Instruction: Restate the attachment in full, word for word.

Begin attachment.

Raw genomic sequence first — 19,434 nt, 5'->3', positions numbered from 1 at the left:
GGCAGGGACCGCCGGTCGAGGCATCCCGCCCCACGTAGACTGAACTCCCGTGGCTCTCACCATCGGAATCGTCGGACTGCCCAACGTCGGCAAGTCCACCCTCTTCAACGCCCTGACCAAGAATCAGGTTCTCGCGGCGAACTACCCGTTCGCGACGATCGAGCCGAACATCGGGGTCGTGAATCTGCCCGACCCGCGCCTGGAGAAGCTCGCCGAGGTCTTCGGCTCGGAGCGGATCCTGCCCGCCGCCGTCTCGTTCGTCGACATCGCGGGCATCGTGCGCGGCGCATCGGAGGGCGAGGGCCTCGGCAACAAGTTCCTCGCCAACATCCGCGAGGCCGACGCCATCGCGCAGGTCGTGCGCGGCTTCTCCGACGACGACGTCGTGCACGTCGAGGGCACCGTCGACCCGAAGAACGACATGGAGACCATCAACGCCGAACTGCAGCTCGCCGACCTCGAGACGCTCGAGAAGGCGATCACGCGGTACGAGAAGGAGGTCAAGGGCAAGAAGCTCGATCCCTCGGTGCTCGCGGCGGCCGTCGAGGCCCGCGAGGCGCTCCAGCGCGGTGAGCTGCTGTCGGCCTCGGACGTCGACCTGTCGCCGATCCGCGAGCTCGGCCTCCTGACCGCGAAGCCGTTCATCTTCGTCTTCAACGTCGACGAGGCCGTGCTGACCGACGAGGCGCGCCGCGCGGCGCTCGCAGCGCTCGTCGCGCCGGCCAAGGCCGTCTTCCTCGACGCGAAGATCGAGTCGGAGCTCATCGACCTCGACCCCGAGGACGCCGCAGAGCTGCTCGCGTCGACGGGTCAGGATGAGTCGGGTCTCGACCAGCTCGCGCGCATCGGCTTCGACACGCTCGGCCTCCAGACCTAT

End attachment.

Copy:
Raw genomic sequence first — 19,434 nt, 5'->3', positions numbered from 1 at the left:
GGCAGGGACCGCCGGTCGAGGCATCCCGCCCCACGTAGACTGAACTCCCGTGGCTCTCACCATCGGAATCGTCGGACTGCCCAACGTCGGCAAGTCCACCCTCTTCAACGCCCTGACCAAGAATCAGGTTCTCGCGGCGAACTACCCGTTCGCGACGATCGAGCCGAACATCGGGGTCGTGAATCTGCCCGACCCGCGCCTGGAGAAGCTCGCCGAGGTCTTCGGCTCGGAGCGGATCCTGCCCGCCGCCGTCTCGTTCGTCGACATCGCGGGCATCGTGCGCGGCGCATCGGAGGGCGAGGGCCTCGGCAACAAGTTCCTCGCCAACATCCGCGAGGCCGACGCCATCGCGCAGGTCGTGCGCGGCTTCTCCGACGACGACGTCGTGCACGTCGAGGGCACCGTCGACCCGAAGAACGACATGGAGACCATCAACGCCGAACTGCAGCTCGCCGACCTCGAGACGCTCGAGAAGGCGATCACGCGGTACGAGAAGGAGGTCAAGGGCAAGAAGCTCGATCCCTCGGTGCTCGCGGCGGCCGTCGAGGCCCGCGAGGCGCTCCAGCGCGGTGAGCTGCTGTCGGCCTCGGACGTCGACCTGTCGCCGATCCGCGAGCTCGGCCTCCTGACCGCGAAGCCGTTCATCTTCGTCTTCAACGTCGACGAGGCCGTGCTGACCGACGAGGCGCGCCGCGCGGCGCTCGCAGCGCTCGTCGCGCCGGCCAAGGCCGTCTTCCTCGACGCGAAGATCGAGTCGGAGCTCATCGACCTCGACCCCGAGGACGCCGCAGAGCTGCTCGCGTCGACGGGTCAGGATGAGTCGGGTCTCGACCAGCTCGCGCGCATCGGCTTCGACACGCTCGGCCTCCAGACCTAT